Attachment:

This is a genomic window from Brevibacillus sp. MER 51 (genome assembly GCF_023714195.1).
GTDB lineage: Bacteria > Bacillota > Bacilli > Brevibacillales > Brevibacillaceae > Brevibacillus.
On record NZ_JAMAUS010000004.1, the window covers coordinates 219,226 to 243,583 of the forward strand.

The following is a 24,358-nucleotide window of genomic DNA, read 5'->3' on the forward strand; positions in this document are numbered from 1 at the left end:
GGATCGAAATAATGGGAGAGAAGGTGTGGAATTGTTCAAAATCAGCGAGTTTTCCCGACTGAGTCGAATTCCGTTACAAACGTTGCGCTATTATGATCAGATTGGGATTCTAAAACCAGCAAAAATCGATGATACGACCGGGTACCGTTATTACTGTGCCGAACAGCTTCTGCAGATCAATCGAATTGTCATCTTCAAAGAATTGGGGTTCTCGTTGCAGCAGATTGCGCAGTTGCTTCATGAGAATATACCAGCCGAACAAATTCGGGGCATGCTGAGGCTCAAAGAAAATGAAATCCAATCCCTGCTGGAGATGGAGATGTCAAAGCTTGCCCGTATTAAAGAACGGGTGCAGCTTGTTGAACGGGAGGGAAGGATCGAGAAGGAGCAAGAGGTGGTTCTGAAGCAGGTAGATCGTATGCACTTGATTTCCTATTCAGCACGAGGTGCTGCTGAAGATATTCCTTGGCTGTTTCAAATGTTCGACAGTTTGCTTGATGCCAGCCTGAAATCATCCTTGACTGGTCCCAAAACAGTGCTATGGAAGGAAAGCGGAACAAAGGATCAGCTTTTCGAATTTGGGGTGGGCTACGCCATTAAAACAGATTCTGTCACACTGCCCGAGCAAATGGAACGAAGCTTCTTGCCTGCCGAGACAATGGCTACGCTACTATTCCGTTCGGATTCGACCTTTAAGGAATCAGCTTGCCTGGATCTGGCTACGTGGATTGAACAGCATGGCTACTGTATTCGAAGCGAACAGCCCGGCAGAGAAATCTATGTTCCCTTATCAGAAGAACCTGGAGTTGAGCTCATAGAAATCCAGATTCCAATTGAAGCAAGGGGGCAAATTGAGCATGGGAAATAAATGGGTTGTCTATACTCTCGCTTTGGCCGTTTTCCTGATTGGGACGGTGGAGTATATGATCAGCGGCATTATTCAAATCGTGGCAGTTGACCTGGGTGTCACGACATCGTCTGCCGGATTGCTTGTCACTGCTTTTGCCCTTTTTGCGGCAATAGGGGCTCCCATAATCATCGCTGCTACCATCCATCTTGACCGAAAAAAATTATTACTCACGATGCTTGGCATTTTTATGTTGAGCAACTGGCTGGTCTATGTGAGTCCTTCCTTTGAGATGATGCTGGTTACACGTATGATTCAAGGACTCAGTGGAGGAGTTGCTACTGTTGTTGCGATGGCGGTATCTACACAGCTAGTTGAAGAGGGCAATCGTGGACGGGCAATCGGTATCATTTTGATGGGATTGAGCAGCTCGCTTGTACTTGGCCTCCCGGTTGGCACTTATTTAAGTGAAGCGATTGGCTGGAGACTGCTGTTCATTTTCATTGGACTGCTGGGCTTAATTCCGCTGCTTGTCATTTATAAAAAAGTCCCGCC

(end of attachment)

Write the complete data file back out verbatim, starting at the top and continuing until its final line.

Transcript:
This is a genomic window from Brevibacillus sp. MER 51 (genome assembly GCF_023714195.1).
GTDB lineage: Bacteria > Bacillota > Bacilli > Brevibacillales > Brevibacillaceae > Brevibacillus.
On record NZ_JAMAUS010000004.1, the window covers coordinates 219,226 to 243,583 of the forward strand.

The following is a 24,358-nucleotide window of genomic DNA, read 5'->3' on the forward strand; positions in this document are numbered from 1 at the left end:
GGATCGAAATAATGGGAGAGAAGGTGTGGAATTGTTCAAAATCAGCGAGTTTTCCCGACTGAGTCGAATTCCGTTACAAACGTTGCGCTATTATGATCAGATTGGGATTCTAAAACCAGCAAAAATCGATGATACGACCGGGTACCGTTATTACTGTGCCGAACAGCTTCTGCAGATCAATCGAATTGTCATCTTCAAAGAATTGGGGTTCTCGTTGCAGCAGATTGCGCAGTTGCTTCATGAGAATATACCAGCCGAACAAATTCGGGGCATGCTGAGGCTCAAAGAAAATGAAATCCAATCCCTGCTGGAGATGGAGATGTCAAAGCTTGCCCGTATTAAAGAACGGGTGCAGCTTGTTGAACGGGAGGGAAGGATCGAGAAGGAGCAAGAGGTGGTTCTGAAGCAGGTAGATCGTATGCACTTGATTTCCTATTCAGCACGAGGTGCTGCTGAAGATATTCCTTGGCTGTTTCAAATGTTCGACAGTTTGCTTGATGCCAGCCTGAAATCATCCTTGACTGGTCCCAAAACAGTGCTATGGAAGGAAAGCGGAACAAAGGATCAGCTTTTCGAATTTGGGGTGGGCTACGCCATTAAAACAGATTCTGTCACACTGCCCGAGCAAATGGAACGAAGCTTCTTGCCTGCCGAGACAATGGCTACGCTACTATTCCGTTCGGATTCGACCTTTAAGGAATCAGCTTGCCTGGATCTGGCTACGTGGATTGAACAGCATGGCTACTGTATTCGAAGCGAACAGCCCGGCAGAGAAATCTATGTTCCCTTATCAGAAGAACCTGGAGTTGAGCTCATAGAAATCCAGATTCCAATTGAAGCAAGGGGGCAAATTGAGCATGGGAAATAAATGGGTTGTCTATACTCTCGCTTTGGCCGTTTTCCTGATTGGGACGGTGGAGTATATGATCAGCGGCATTATTCAAATCGTGGCAGTTGACCTGGGTGTCACGACATCGTCTGCCGGATTGCTTGTCACTGCTTTTGCCCTTTTTGCGGCAATAGGGGCTCCCATAATCATCGCTGCTACCATCCATCTTGACCGAAAAAAATTATTACTCACGATGCTTGGCATTTTTATGTTGAGCAACTGGCTGGTCTATGTGAGTCCTTCCTTTGAGATGATGCTGGTTACACGTATGATTCAAGGACTCAGTGGAGGAGTTGCTACTGTTGTTGCGATGGCGGTATCTACACAGCTAGTTGAAGAGGGCAATCGTGGACGGGCAATCGGTATCATTTTGATGGGATTGAGCAGCTCGCTTGTACTTGGCCTCCCGGTTGGCACTTATTTAAGTGAAGCGATTGGCTGGAGACTGCTGTTCATTTTCATTGGACTGCTGGGCTTAATTCCGCTGCTTGTCATTTATAAAAAAGTCCCGCC